If the ABC really wanted to pull a crowd with Shaun Micallef’s On The Sauce, they should have got Mick Molloy to host it. Having Micallef host a mildly anxious series about how maybe drinking is not great for everyone just feels like a natural fit: having Molloy out there desperately trying to fit his boozy persona into the ABC’s sober agenda would have given this series a spark that – it pains us to say – it really needs.
Those expecting Micallef in comedy mode would have been sorely disappointed by tonight’s episode, but comedy was never really on the agenda. This was always going to be yet another serious series where a comedian investigates a topic of personal interest in a mildly informative manner – in this case, Micallef needs to find a way to try and persuade his teenage sons to follow in his footsteps and stay off the grog, only with them skipping the handful of years where Micallef was a youthful tearaway sculling bottles of scotch and passing out outside bars.
While this initially presents itself as Micallef investigating the world of alcohol – a world he’s avoided for the last 30 years – so he can become an informed guide for his kids, you don’t have to look too deeply to see that this was only ever going to play out one way: hey kids, booze is bad. Which does tend to cut off the few comedic possibilities this series might have had, because the only way to scare people off booze is by taking booze extremely seriously. Fans of comedy vomiting and “youze are my bestest mates evaaa”, look away now.
So when Micallef goes to hang out with people who actually do drink, they’re always treated with a kind of bland arms-length respect. Micallef himself (who is out of his comfort zone more than once here) often seems a little awkward around them – possibly because, in this context at least, he has nothing in common with them – and their drinking is presented in a kind of “not for me but fair enough” fashion that rarely provides any real insight. A harsher show could have found a lot of mean-spirited comedy here, but (thankfully?) this is above that.
One thing that is interesting (and which ties in with the general anti-booze tone of it all) is that while the people who drink are treated with respect, the only reasons ever given for wanting to drink are social ones – peer pressure, making friends, being part of the group and so on. The idea that anyone might like to drink because they enjoy the effects of alcohol is barely touched upon (and then only extremely clinically) presumably because if you want to argue that drinking is bad then having it actually be pleasurable makes that a lot harder to do. But if drinking is purely a social thing, then it’s perfectly reasonable to replace it with sober social activities and get rid of the booze entirely – please sign our petition to make Australia a dry continent, thanks.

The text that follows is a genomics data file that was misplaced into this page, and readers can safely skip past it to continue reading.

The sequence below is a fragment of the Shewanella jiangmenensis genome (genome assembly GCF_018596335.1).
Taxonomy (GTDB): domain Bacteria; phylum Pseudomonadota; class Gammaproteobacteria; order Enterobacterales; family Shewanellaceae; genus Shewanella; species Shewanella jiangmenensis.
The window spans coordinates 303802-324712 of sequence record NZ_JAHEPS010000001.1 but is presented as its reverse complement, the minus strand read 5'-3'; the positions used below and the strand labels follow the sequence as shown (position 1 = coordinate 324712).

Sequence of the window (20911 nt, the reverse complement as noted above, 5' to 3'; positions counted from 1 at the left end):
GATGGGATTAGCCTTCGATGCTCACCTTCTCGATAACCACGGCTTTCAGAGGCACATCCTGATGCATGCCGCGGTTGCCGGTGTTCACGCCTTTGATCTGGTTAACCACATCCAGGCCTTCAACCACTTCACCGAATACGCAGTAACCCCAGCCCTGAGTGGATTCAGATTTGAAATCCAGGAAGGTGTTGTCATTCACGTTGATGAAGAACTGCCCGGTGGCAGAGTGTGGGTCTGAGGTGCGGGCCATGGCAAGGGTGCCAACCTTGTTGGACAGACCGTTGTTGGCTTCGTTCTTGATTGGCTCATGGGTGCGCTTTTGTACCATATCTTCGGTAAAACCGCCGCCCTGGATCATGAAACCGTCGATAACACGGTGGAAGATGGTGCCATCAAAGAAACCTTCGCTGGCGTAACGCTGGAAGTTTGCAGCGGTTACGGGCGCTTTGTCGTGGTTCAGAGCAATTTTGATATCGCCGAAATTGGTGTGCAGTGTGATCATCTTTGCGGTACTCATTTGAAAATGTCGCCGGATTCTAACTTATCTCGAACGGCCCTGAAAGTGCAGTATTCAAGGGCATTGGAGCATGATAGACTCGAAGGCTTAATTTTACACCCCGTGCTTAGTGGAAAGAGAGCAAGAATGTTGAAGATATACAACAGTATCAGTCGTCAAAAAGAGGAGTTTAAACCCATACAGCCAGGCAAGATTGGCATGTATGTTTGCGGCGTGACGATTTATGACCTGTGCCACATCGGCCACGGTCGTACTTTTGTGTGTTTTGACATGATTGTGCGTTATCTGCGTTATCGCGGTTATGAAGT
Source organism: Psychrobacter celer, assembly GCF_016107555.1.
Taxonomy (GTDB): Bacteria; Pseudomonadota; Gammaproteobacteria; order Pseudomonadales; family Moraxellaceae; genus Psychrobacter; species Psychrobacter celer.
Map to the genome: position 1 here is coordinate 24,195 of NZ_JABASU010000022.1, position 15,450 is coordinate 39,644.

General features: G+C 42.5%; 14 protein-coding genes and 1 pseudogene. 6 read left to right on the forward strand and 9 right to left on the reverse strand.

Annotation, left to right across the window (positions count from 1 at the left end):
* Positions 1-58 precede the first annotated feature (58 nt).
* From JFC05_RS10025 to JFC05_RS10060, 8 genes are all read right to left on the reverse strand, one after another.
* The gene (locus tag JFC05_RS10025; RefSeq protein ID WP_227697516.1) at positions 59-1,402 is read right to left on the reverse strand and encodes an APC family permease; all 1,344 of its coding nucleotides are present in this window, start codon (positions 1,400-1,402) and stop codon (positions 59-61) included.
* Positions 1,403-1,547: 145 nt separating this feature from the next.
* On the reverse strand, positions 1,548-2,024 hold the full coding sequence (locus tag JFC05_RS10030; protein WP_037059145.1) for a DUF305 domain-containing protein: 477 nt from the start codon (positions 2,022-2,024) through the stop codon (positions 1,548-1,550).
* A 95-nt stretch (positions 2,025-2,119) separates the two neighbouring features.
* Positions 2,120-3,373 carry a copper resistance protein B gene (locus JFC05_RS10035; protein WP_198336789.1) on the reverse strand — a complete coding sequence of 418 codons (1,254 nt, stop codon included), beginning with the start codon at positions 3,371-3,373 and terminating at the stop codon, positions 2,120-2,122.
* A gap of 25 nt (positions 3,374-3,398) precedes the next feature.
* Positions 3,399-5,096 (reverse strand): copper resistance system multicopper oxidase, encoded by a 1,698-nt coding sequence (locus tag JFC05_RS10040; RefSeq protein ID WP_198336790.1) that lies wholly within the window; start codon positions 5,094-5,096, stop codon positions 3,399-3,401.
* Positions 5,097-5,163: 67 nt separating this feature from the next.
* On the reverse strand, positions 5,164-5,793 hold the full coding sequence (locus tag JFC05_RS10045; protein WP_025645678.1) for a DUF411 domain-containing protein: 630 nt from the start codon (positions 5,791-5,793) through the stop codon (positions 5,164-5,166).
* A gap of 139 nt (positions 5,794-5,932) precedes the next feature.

There’s also a weird sense here that drinking is somehow largely (entirely?) a cultural thing. The reason why Australians drink is presented as the result of the way Australian society is set up (farmers need to bond quickly with strangers, immigrants need a quick path to blending in, sport is linked to booze through advertising, we’ve always been a nation of pissheads, and so on), and not because of any personal desires – well, not any good ones at least, as the dark side of drinking is most definitely covered here too. Which means that if we could only change Australian culture, then Australia’s drinking problem would go away. Please sign our petition, etc etc.
(the fact that Australian drinking rates are in decline and have been for decades gets a very brief mention)
This opens a big door labelled “problematic”, because whose culture are we talking about here? Micallef is a clear outsider when it comes to boozing whatever the context, but for much of this first episode the people who drink are very obviously very much unlike him – mostly young people, often rough around the edges in a way that suggests they’re probably not big ABC viewers. This may just be accidental; on the other hand, everyone here is pretty white (at least until episode three, when the impact of alcohol on indigenous communities is supposedly going to be looked at), which suggests someone somewhere thought about what kind of Australia was going to be put under the microscope here.
It’s not quite getting into us versus them territory (and next week promises a visit to a boozy book club, which is about as ABC an activity as you can get), but there is the occasional sense here that drinking is really only something that other people do and maybe they need to be told to stop… you know, for their own good. Which is pretty much how the “alcohol debate” currently works in this country, so no big surprise there.
Well, maybe a little one if you were expecting something with a bit more genuine inquiry underlying things. But it’s clear that Micallef himself is no fan of the grog (and for good reason going by a couple of personal stories), and if the summaries of future episodes are any guide this three part series ends up as more of a “how do we stop people drinking?” show than anything else. You have been warned.
On the upside, how about those early Micallef clips, huh? Theatresports! The ABC had an entire channel named ABC Comedy and they never got around to repeating that. It’s enough to drive you to drink.